Though the standard monthly premium for Medicare Part B will remain the same in 2018 as it was this year, many enrollees will still see their premiums rise.
The reason, according to a recently released fact sheet from the Centers for Medicare & Medicaid Services, is a “hold harmless” provision that requires any increase in Part B premiums to be lower than the increase in their Social Security benefits.
Because Social Security benefits will rise 2% next year after several years of zero or minimal cost-of-living increases, those enrollees who were subject to the hold harmless provision in 2016 and 2017 will see their monthly Part B premiums jump from an average of $109 to $134.
The hold harmless provision applies to the 70% of all Medicare Part B enrollees who have their premiums automatically deducted from their Social Security checks. But the premium hike won’t affect all of them. CMS says 42% of all Part B enrollees who will be held harmless in 2018 must pay the full monthly premium of $134.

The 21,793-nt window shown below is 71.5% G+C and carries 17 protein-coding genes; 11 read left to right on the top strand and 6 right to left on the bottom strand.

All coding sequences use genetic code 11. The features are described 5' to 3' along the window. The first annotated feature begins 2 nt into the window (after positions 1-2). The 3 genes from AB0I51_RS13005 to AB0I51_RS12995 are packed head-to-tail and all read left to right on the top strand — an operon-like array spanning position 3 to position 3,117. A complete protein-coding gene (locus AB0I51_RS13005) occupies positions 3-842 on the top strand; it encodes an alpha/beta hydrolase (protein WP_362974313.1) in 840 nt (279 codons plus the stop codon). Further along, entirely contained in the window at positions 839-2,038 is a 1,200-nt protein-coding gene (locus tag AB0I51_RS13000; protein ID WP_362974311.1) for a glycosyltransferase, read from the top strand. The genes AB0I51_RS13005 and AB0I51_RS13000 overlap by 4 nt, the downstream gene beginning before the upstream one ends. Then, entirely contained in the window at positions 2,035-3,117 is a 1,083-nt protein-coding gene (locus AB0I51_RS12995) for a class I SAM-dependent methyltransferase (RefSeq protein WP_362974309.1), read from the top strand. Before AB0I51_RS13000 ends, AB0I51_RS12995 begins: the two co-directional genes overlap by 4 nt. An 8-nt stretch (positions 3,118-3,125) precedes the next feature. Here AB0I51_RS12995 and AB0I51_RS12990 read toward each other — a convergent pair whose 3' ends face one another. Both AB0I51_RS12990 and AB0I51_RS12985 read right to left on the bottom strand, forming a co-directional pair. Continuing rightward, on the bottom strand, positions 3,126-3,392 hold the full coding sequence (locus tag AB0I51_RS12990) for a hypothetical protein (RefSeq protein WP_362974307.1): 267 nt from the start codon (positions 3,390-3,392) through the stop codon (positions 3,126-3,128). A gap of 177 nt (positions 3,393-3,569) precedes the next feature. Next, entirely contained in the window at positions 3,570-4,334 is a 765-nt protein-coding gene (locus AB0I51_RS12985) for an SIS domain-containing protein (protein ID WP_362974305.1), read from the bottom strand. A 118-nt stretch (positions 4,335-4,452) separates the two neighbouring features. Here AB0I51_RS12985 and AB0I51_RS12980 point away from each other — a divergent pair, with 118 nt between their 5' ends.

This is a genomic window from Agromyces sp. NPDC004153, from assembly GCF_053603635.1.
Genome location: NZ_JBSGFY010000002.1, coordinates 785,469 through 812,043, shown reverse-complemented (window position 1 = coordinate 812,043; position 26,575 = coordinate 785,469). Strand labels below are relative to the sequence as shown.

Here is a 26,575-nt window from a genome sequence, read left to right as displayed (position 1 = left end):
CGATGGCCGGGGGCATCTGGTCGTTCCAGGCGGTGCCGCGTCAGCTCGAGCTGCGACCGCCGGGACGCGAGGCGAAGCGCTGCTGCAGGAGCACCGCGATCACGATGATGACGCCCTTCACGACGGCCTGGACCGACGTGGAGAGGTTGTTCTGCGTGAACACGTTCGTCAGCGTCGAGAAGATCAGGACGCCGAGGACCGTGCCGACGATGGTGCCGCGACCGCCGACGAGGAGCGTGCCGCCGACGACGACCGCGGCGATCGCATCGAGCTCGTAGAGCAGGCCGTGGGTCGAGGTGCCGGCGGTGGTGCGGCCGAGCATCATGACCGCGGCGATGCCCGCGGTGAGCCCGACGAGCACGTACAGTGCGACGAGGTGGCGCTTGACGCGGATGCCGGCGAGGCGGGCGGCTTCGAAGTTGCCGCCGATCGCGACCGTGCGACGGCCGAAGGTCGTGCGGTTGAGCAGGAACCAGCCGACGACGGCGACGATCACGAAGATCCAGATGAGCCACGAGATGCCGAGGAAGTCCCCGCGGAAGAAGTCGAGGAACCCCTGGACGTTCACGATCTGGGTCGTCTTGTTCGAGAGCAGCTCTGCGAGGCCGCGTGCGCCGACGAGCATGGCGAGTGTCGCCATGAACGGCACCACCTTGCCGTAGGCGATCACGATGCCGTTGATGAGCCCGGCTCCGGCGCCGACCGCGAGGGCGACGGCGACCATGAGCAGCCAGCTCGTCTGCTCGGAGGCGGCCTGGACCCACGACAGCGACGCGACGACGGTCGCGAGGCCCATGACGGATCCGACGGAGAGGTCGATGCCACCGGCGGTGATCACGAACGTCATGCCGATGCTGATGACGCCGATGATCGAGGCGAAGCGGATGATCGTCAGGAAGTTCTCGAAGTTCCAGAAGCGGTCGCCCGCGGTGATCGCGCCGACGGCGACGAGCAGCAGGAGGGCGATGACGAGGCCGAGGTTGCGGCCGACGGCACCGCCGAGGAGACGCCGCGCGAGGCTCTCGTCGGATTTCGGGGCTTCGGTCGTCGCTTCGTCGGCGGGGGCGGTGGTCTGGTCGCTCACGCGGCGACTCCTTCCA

Twenty-eight percent of all Part B enrollees who are subject to the hold harmless provision in 2018 will pay less than the full monthly premium of $134, because the increase in their Social Security benefit will not be large enough to cover the full Part B premium increase.
Meanwhile, the annual deductible for all Medicare Part B beneficiaries will be $183 in 2018—unchanged from 2017.
In its announcement detailing Part B rates, CMS pointed out that the average monthly premium for Medicare Advantage plans is expected to decrease next year, adding that 77% of Medicare Advantage enrollees remaining in their current plan will have the same or a lower premium for 2018.
“We encourage Medicare beneficiaries to explore their options to make an informed choice between original Medicare and Medicare Advantage before open enrollment ends on December 7,” CMS Administrator Seema Verma said.
CMS has already made its Medicare Advantage-friendly stance clear in a final rule that would allow MA plans to be included in advanced alternative payment models. Another recently proposed rule would relax regulations on MA plans—which the insurance industry’s major trade group applauded.